Today I had the privilege to fly to Dublin, Ireland and come into the studio at 6am for a strong cup of coffee with Joe Lynam, host of newsTalk Breakfast Business and to share a few thoughts on the growing problem of cyber-crime and the security of the Irish Health Services Executive.Its been two years since the Saint-Petersburg-based Wizard Spider / Trickbot attack that crippled the HSE resulting in severe disruption of health services across Ireland and a backlog of elective procedures for many patients.

Listen in to our 6 minute conversation where we discuss the challenges of securing the internet of medical things (IoMT) and the broader healthcare life sciences industry. We also discuss the growing threat surface and who the greatest threats are to security.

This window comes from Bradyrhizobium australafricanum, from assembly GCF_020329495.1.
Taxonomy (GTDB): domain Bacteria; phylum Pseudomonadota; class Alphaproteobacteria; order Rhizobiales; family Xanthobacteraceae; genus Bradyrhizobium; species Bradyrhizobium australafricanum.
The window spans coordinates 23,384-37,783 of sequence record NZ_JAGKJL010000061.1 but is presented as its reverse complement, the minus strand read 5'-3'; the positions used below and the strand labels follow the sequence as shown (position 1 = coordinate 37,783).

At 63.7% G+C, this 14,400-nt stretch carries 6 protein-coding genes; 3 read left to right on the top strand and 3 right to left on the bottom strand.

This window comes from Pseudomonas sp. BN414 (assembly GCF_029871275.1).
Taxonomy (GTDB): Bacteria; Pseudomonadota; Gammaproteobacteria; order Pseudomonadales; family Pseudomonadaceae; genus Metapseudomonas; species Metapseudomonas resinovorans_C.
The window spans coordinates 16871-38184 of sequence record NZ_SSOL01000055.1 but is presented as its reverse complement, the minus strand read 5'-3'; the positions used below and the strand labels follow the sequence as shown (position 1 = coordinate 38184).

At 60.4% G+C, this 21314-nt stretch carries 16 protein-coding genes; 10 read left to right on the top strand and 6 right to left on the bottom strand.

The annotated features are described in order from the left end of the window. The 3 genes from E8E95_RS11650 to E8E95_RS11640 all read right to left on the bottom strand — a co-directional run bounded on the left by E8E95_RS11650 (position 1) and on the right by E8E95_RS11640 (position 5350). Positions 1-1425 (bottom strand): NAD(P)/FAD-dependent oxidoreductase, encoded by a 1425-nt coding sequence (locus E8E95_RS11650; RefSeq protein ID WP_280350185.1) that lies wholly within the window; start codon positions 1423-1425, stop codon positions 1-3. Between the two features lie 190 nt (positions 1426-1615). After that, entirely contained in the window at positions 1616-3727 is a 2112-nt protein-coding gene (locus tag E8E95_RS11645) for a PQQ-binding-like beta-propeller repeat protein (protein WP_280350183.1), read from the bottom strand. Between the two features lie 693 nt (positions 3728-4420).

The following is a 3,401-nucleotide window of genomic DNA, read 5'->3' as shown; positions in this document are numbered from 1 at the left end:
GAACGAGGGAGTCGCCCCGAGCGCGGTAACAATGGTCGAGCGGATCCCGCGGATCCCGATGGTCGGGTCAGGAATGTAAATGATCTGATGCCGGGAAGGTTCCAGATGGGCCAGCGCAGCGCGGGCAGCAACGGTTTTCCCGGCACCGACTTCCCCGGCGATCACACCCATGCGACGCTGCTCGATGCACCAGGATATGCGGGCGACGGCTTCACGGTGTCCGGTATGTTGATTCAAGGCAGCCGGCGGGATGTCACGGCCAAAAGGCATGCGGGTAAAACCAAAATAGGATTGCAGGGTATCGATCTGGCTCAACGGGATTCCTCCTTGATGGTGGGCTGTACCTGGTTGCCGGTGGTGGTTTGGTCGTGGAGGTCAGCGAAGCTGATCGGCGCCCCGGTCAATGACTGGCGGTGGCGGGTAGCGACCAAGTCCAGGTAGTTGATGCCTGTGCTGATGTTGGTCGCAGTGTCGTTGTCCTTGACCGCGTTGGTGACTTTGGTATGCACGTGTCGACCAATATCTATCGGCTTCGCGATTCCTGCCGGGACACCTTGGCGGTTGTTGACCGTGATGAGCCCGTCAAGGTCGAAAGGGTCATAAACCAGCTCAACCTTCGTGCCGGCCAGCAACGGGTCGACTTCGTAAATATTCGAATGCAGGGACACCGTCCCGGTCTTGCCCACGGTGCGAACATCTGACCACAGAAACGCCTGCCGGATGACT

Joe Lynam & Richard Staynings

FDA Implements New Rules

The March 29th FDA rule changes for the acceptance of new medical devices is a long awaited and major step in the right direction towards improving the security of medical devices. Finally, after more than a decade of pressure from cybersecurity leaders and healthcare providers, manufacturers of medical devices are to be held to a much higher standard of security design, manufacture, and support, of the devices they produce and sell, or lease to providers.

This includes the broader sharing of security information including a Software Bill of Materials (SBoM) of the components within each device and the testing and disclosure of any known vulnerabilities. No longer can manufacturers simply produce devices and move onto the next innovation. They now have a legal duty of care to support those devices they produce from now on. This change goes into effect on Oct 1st and sets a new standard of acceptance by the FDA. Devices submitted that do not adequately demonstrate adherence to the new requirements will likely be refused acceptance and will not be cleared for use.